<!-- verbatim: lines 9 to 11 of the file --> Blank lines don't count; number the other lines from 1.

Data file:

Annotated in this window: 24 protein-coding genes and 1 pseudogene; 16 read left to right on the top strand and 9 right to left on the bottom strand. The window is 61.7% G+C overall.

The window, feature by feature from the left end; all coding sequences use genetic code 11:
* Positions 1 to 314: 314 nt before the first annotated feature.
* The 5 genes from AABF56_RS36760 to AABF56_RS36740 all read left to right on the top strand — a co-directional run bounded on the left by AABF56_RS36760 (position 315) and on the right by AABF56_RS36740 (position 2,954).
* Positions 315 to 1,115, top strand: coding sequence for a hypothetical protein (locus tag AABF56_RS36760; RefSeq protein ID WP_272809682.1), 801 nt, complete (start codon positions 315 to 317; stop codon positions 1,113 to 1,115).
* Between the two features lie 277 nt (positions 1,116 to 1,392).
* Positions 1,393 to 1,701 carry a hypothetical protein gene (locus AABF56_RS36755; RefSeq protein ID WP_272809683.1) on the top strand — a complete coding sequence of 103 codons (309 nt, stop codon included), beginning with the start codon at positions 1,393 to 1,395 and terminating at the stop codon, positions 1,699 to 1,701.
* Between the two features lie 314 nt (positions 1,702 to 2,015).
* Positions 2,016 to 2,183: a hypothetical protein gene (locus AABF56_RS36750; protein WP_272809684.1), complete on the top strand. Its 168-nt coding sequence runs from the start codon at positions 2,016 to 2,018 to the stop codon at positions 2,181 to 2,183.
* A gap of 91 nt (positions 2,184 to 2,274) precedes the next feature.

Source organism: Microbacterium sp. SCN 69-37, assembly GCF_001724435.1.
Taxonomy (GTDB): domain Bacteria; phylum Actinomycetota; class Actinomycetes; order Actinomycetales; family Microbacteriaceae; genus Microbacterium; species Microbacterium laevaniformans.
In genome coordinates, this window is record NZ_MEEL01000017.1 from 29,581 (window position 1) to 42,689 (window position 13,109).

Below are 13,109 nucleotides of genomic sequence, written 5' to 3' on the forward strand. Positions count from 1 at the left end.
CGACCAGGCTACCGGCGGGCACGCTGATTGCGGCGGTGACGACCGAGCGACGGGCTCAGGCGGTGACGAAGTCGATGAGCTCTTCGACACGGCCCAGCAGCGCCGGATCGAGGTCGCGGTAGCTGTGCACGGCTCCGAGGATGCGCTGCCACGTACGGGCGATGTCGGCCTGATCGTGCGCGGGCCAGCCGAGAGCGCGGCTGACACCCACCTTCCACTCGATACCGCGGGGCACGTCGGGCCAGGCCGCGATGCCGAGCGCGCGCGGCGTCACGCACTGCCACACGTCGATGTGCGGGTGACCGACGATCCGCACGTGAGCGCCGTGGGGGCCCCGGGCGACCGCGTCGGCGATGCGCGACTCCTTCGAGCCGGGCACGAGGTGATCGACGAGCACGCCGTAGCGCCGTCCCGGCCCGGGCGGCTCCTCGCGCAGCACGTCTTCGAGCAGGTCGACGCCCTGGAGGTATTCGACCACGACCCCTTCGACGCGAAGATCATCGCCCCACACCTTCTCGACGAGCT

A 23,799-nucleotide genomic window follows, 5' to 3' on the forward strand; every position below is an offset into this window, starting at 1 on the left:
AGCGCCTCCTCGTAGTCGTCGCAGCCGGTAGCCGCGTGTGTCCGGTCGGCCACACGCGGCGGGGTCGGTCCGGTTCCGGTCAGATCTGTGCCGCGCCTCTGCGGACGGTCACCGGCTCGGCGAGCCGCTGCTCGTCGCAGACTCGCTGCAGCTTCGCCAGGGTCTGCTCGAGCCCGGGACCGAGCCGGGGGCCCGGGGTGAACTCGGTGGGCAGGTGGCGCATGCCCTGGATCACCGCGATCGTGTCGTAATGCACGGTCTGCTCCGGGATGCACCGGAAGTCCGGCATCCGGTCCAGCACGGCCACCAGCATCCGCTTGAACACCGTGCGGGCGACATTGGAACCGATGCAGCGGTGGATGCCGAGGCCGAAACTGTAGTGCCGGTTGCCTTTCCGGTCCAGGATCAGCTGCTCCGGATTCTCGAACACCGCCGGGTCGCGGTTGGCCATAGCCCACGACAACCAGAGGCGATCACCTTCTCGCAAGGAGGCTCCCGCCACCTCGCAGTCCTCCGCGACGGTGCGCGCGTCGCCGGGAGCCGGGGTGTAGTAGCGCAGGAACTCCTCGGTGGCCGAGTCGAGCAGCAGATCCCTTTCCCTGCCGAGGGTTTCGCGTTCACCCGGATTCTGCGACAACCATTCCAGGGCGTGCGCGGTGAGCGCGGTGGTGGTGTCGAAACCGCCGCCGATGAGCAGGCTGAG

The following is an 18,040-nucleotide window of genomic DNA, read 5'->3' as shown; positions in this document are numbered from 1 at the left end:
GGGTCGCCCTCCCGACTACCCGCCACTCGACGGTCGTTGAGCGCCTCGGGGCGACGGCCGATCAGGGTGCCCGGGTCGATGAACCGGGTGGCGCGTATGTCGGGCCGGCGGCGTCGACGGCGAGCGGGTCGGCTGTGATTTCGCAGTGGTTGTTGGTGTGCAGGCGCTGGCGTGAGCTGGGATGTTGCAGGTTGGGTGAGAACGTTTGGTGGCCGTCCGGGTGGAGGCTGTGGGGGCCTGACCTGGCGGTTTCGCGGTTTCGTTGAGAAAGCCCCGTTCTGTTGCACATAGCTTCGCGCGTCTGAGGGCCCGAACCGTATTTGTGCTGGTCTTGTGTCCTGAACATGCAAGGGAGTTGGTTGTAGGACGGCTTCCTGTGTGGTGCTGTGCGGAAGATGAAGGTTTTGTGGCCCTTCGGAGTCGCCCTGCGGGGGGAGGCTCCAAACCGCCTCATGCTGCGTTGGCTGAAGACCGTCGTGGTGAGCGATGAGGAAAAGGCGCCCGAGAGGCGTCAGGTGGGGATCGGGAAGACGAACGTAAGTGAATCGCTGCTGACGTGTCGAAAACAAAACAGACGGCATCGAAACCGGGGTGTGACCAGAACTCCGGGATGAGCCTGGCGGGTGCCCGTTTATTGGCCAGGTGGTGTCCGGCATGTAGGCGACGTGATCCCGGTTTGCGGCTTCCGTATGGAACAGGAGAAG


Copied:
* Positions 2,016 to 2,183: a hypothetical protein gene (locus AABF56_RS36750; protein WP_272809684.1), complete on the top strand. Its 168-nt coding sequence runs from the start codon at positions 2,016 to 2,018 to the stop codon at positions 2,181 to 2,183.
* A gap of 91 nt (positions 2,184 to 2,274) precedes the next feature.

Source organism: Microbacterium sp. SCN 69-37, assembly GCF_001724435.1.